Every homeowner needs a workbench where he can do those small repairs that seem to pop up every weekend. But not every homeowner has the space for a bench. If you lack the space for a permanent bench, maybe one of these two ideas will solve the problem.

SAWHORSE BENCH. This is cheap and easy to make, and it's portable so you can take it to the work. Use it outdoors when the weather is good, in the basement or garage when the weather is bad.

To make it you need a couple of pairs of folding sawhorse brackets, a pair of 12 feet 12 inch x 4 inchs, one 8 feet 2 inch x 4 inch, and a piece of 3/4 inch plywood for the top. A whole 4 feet x 8 feet sheet will give you a huge work surface, but it will be hard to handle; a 4 feet square is a good compromise.

Cut the two 12 feet 2 inch x 4 inchs into eight pieces three feet long. These are the tops. Fasten these parts together using the folding brackets. Stand them up with the sheet of plywood on top and you are in business. When the job is done, take off the top, fold up the horses and store the whole bundle away until next weekend.

FOLDING BENCH. This one, shown in the sketch, will take a little more effort, but it's sturdier and easier to put up and take down. It can fasten to any wall in your garage, basement, furnace room or wherever.

To start, cut four 2 inch x 8 inchs and one 2 inch x 4 inch to the length of your bench. Fasten the 2 inch x 4 inch to the wall 1 1/2 inches below your desired bench height. Use 20-penny spikes into the wall studs if the bench goes on a frame wall. If the wall is masonry, use lead screw anchors and 4 inch lag screws. Then fasten the verticals in place, centered over studs if the wall is framed.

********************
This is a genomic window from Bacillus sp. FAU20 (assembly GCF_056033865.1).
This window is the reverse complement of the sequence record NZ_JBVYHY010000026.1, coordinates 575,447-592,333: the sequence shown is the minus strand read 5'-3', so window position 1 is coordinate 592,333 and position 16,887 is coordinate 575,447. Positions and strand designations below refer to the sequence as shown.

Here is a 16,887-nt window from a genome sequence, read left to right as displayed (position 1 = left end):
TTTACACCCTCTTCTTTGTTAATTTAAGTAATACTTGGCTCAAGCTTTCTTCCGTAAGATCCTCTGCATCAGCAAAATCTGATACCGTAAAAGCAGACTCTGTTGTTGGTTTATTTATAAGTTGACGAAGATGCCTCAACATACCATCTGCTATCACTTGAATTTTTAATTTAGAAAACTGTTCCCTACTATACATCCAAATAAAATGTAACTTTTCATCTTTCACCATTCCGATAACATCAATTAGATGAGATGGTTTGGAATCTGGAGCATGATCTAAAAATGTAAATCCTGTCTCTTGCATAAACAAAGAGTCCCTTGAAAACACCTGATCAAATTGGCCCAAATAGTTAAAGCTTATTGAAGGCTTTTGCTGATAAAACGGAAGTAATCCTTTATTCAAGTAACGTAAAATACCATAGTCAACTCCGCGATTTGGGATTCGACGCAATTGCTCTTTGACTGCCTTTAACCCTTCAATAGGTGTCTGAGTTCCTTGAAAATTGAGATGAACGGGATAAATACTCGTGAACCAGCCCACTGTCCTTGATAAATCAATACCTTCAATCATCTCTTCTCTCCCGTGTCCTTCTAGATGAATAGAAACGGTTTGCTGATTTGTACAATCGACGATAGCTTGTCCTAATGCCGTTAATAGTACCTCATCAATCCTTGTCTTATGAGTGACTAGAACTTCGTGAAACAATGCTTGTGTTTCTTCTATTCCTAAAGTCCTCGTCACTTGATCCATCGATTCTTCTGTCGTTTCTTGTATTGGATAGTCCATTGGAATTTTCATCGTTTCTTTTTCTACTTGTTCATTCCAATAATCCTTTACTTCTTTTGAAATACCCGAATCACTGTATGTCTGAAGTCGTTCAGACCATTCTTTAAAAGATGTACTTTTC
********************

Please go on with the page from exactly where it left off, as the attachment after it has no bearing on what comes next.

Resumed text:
Next, make two triangular brackets using 2 inch x 4 inch stock and 1/4 inch plywood gussetts. Fasten them together with 1 1/2 inch (four-penny) nails and white glue. Then fasten one of the 2 inch x 8 inchs the top of the 2 inch x 4 inch on the wall using 16-penny nails.

To make the bench top, fasten the remaining three 2 inch x 8 inchs together with 2 1/2 inch No. 10 screws driven through 2 inch x 4 inch cleats. Stagger the screws to avoid splitting the cleats.

Fasten the two brackets in place on the uprights using a pair of 3 inch T-hinges for each bracket. Make sure these brackets are pushed up tightly against the 2 inch x 8 inch. Finally, fasten the bench top in place with a pair of heavy 6 inch strap hinges.

That's it. To use the bench, raise the top and swing the brackets out at right angles to the wall. To store it, fold the brackets inward and lower the top. The 2 inch x 8 inch anchored to the wall serves as a shelf while the bench is folded away. CAPTION: Illustration, no caption, Copyright (c) , 1978, Popular Science.